The Power of a Secret, a Story, and a Surprise
By Bonnie Knutson Professor, The School of Hospitality Business/MSU | May 19, 2010
It is hogwash! It is baloney! It is a lot of hooey!
Somewhere along the line, we have been sold a bill of goods that all it takes to generate great word-of-mouth (that is WOM, you know) advertising for your hotel is top service quality. We have all seen the figures: A happy guest will tell six - or seven - or even eight others about your hotel. While that may have been true back in the '80s and '90s, good service is not enough to produce WOM today because good service is just expected (though not always received). It is poor service that produces word-of-mouth advertising in this era of savvy guests and strong competition, but that is another story. And it is certainly not the kind of WOM that any hotel needs or wants.
To cause the kind of positive word-of-mouth advertising that will expand your market share and drive hotel revenues, it takes more than top facilities and good service. It takes a Secret, a Story or a Surprise.
First the Secret. Remember when you were a kid and someone told you a secret? How important you felt. How special. It is the same way with your guests. Everyone loves to know something that other people don't know because it makes them feel important, more in-the -know, more connected with what's happening. And when they can pass the information along to others, it strokes their egos. And stroking the ego by letting guests in on a secret that they can share is a special no-cost gift you can give.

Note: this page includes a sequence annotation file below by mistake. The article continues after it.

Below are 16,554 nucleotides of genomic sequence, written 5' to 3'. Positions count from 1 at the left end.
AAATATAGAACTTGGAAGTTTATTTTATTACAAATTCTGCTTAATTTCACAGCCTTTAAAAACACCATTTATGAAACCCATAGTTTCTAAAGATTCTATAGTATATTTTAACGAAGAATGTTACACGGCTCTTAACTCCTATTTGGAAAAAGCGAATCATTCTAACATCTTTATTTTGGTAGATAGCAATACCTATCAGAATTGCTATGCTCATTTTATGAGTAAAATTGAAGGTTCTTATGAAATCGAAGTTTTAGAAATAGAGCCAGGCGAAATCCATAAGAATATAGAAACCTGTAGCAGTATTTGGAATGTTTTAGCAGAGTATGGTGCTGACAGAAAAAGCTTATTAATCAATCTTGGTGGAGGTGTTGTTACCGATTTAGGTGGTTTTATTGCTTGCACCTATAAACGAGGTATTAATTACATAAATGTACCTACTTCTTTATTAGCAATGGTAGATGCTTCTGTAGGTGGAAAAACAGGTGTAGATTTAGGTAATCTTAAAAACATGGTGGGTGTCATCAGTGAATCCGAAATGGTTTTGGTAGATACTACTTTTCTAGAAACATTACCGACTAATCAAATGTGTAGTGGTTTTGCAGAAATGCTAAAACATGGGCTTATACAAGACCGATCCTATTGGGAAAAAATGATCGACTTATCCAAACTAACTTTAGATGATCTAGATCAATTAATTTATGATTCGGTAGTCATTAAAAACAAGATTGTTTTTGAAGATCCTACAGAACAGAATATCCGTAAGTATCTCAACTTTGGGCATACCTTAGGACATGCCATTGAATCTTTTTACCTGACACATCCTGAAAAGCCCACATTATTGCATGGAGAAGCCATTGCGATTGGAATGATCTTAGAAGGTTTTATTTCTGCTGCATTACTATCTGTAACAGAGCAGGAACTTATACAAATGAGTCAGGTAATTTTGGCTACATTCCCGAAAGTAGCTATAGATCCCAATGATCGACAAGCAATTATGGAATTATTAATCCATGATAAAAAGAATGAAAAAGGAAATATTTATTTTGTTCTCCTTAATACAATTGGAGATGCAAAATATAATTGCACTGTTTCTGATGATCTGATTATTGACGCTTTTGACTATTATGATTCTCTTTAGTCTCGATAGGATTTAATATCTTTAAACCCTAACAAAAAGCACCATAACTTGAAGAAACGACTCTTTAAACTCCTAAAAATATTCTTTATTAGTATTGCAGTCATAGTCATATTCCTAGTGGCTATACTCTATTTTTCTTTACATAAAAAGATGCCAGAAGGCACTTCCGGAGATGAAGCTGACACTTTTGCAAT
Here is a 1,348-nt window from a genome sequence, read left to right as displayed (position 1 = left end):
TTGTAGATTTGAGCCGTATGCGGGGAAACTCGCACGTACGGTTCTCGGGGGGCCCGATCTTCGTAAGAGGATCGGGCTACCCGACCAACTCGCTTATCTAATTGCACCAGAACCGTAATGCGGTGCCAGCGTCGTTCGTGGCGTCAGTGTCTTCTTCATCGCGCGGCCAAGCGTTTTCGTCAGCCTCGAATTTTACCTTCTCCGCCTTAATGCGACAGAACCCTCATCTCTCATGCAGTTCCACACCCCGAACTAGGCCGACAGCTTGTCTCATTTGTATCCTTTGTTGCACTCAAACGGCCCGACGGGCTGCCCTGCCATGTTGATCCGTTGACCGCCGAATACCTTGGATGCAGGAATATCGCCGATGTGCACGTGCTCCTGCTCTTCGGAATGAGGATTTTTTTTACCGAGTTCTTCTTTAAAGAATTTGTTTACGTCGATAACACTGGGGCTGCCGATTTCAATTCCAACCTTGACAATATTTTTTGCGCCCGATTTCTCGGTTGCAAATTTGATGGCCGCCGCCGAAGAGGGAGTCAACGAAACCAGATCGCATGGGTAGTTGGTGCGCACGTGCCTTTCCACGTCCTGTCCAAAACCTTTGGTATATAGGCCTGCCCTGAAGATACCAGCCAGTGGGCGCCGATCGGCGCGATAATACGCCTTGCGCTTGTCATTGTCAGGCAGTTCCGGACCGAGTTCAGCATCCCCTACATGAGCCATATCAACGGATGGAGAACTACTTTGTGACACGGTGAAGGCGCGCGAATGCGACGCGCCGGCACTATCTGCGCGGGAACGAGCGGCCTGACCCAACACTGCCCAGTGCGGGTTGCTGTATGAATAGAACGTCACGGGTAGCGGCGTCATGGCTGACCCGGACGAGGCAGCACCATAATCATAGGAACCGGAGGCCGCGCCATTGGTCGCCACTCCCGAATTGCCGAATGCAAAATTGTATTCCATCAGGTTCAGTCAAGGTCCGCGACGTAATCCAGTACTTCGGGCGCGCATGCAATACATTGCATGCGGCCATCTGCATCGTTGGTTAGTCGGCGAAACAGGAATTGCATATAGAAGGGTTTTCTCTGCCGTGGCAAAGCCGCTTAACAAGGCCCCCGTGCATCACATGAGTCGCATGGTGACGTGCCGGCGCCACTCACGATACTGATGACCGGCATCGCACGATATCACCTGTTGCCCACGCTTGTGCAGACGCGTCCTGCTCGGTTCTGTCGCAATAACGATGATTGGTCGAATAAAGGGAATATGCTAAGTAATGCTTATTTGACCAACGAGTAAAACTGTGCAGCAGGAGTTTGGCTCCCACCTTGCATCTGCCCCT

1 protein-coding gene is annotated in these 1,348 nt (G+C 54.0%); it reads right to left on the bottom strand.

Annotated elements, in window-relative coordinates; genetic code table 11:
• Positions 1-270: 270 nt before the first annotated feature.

A very smart restaurateur I know uses apple pie as a vehicle for telling a secret. As he sees a guest eating the dessert, he will walk over to the table and ask how she is enjoying the special end to her meal. Then, with some ceremony, he will lean over and, in a rather hushed voice, whisper, "It's the touch of Madagascar cinnamon that makes it taste so unique. Not many people know this. We buy it only for our apple pie."
What secret can you let your guests in on? It can be as simple as "leaking" the word that there will be a new amenity package in all rooms before it is announced. It can be telling them that you just located the last remaining case of that 1985 Merlot in the country and you are setting it aside for those few who value its unique taste. Or it can be showing them the hottest trend in spa apparel before it appears in the boutique shop. Sharing a secret is a great way to tie guests more closely to your hotel and to give them something about which to talk.
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